Thought Before Action: Do You Believe?

Alright, I’ve heard the Gospel; what’s next??

Before taking any further action, I need to do what humans are meant to do: think. I need to pause consider, for however long or short a time, whether I believe Jesus is who he says he is. Do I have faith in Jesus? If so, that faith will move me on to the next step.

Can’t Find Jesus in Your Life? Look in the Church.

One of the tricky parts about being a Christian is the fact that we worship a God who is invisible to our physical sight, even if he is “visible” to us by faith. We know that Jesus exhorted Thomas the Apostle (and us) to believe in him without seeing him:

“Have you believed because you have seen me? Blessed are those who have not seen and yet believe” (John 20:27).

Up to this point in the Gospels, Jesus had been physically present to his disciples and so they were able to interact with him through their physical senses: they could touch him, see him, hear him, even smell him. In this verse, Jesus revealed something new, as he often did, by challenging their basic assumptions about who they expected him to be for them. He knew their expectations and basically said, “I’ve got something different in mind.” Classic Jesus moment right there.

From the moment of the Ascension of Jesus into Heaven until now, Jesus no longer interacts through the physical senses of his followers, unless he miraculously goes out of his way to give a particular gift to someone by appearing to them or allowing them to feel an unexplained hand on the shoulder or something like that, which is fairly rare. The ordinary way for the Christian to interact with Jesus happens not in a physical way, but a spiritual way. Of course, as Catholic-Christians, we can also point to the Sacraments as potential ways to physically interact with Jesus and receive grace from him. Even those, however, bring us to Jesus through signs, even as he is truly, really present within them. As Catholics, for example, we believe Jesus is really present in the Eucharist – Body, Blood, Soul, and Divinity – but our senses still only see and taste bread and wine, while our faith informs our spiritual senses to know that Jesus is there. And even if we decide to grant that the Sacraments are ways for us to interact with Jesus in a more physical way, I would only argue that it points to the extraordinary nature of the Sacraments that allow us to do so – it should only make us appreciate even more these miraculous gifts given to us by Jesus!

This “new” way of interacting with Jesus can make things pretty tricky for us as Christians. Many people have a very difficult time trying to interact with Jesus in a real way, while others make it seem like Jesus “speaks” to them all the time. Then, of course, this makes things even more frustrating for those who rarely, if at all, encounter Jesus in their daily lives: Why isn’t Jesus talking to me like he apparently talks to that person?!? I can’t seem to find him. Fortunately for us, Scripture can supply some help. I was reflecting on a scene from the Gospel of Luke the other day, in the 2nd chapter:

Now [Jesus’] parents went to Jerusalem every year at the feast of the Passover. And when he was twelve years old, they went up according to custom; and when the feast was ended, as they were returning, the boy Jesus stayed behind in Jerusalem. His parents did not know it, but supposing him to be in the company they went a day’s journey, and they sought him among their kinsfolk and acquaintances; and when they did not find him, they returned to Jerusalem, seeking him. After three days they found him in the temple, sitting among the teachers, listening to them and asking them questions; and all who heard him were amazed at his understanding and his answers. And when they saw him they were astonished; and his mother said to him, “Son, why have you treated us so? Behold, your father and I have been looking for you anxiously.” And he said to them, “How is it that you sought me? Did you not know that I must be in my Father’s house?” (Luke 2:41-49)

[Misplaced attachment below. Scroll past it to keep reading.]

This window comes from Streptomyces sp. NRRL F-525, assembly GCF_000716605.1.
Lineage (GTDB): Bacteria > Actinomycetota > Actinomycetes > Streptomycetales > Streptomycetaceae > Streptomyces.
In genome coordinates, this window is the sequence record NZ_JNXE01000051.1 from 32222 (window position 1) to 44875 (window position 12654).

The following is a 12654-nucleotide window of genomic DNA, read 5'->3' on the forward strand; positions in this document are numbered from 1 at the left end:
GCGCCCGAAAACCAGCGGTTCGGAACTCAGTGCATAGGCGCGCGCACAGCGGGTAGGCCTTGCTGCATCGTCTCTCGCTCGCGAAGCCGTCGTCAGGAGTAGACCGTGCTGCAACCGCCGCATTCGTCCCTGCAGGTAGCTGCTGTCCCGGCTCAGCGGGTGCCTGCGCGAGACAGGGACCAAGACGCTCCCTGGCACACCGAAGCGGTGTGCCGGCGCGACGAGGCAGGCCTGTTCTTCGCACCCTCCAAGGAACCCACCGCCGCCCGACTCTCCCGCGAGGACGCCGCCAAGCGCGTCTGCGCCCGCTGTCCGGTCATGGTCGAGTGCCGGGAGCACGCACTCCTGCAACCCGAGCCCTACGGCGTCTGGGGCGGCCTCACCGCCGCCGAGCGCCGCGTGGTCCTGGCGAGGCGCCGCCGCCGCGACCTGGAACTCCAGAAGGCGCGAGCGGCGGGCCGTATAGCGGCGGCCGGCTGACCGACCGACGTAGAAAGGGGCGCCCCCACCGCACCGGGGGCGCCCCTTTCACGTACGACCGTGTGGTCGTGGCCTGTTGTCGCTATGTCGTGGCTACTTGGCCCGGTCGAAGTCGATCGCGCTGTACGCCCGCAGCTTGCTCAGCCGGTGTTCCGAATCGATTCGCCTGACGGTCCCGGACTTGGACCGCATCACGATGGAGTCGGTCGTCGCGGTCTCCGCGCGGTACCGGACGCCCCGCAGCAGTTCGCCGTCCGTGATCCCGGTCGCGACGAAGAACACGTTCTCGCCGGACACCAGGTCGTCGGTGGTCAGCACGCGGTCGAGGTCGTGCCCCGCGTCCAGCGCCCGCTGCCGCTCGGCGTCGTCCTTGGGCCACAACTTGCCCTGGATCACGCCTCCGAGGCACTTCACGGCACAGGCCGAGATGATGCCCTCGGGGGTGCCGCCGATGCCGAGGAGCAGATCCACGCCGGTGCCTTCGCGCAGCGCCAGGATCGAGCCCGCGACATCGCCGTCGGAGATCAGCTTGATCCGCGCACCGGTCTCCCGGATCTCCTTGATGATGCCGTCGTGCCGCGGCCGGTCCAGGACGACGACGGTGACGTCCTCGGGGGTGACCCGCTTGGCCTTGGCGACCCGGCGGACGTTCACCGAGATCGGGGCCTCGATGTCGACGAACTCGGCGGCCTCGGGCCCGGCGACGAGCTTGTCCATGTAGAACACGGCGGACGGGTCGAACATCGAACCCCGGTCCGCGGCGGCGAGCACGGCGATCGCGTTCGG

Even when people were still interacting with Jesus through their physical senses, they sometimes couldn’t find him! As I was reflecting on this scene, there were a number of insights that came my way – we might even say Jesus was “speaking” to me through the reflection. Here are some quick bullet points:

  • They had their own expectations concerning the whereabouts of Jesus. How often do I seek Jesus according to my own expectations? Do I only consider looking for him where I want him to be?
  • Consider the immense amount of joy and relief when they finally found Jesus. They must have been so relieved! When we can’t seem to find Jesus in our lives, sometimes the reason for this can be that Jesus is allowing us to feel the emptiness caused by the absence of his felt-presence, all so that our joy can be filled up when he reveals himself to us again. It’s like he’s preparing us to experience deeper joy by allowing even our spiritual senses to feel like he’s missing from our lives.
  • This is the big point for me: They finally found Jesus in the temple, the place of communal worship. His response to them: “Did you not know that I must be in my Father’s house?” If I can’t find Jesus in my life, the best place to seek him is in his Father’s house, the Church! It’s where he “must” be! So often when I’m feeling spiritually desolate, I look for new and exciting ways to encounter Jesus. These might provide fleeting moments of good feelings, but they ultimately fade away. What I need to do instead is return to the House of God, the place of communal worship, and there seek Jesus.

This passage provides me with great hope and encouragement that I, too, will find Jesus when it feels like I’ve lost him. Of course, I know he’s always present (Matthew 28:20), but I don’t always feel his presence. The most likely place for him to reveal himself to me is the same place where Joseph and Mary found him, which is the temple; for us as Christians, it’s in the Church. Above all, it would even be best for me to go to the place where he is present in the Eucharist, whether that is in the church-proper or in a chapel reserved for Eucharistic worship. He is truly there, waiting for me to come and visit. There I must go, there I will go, even now.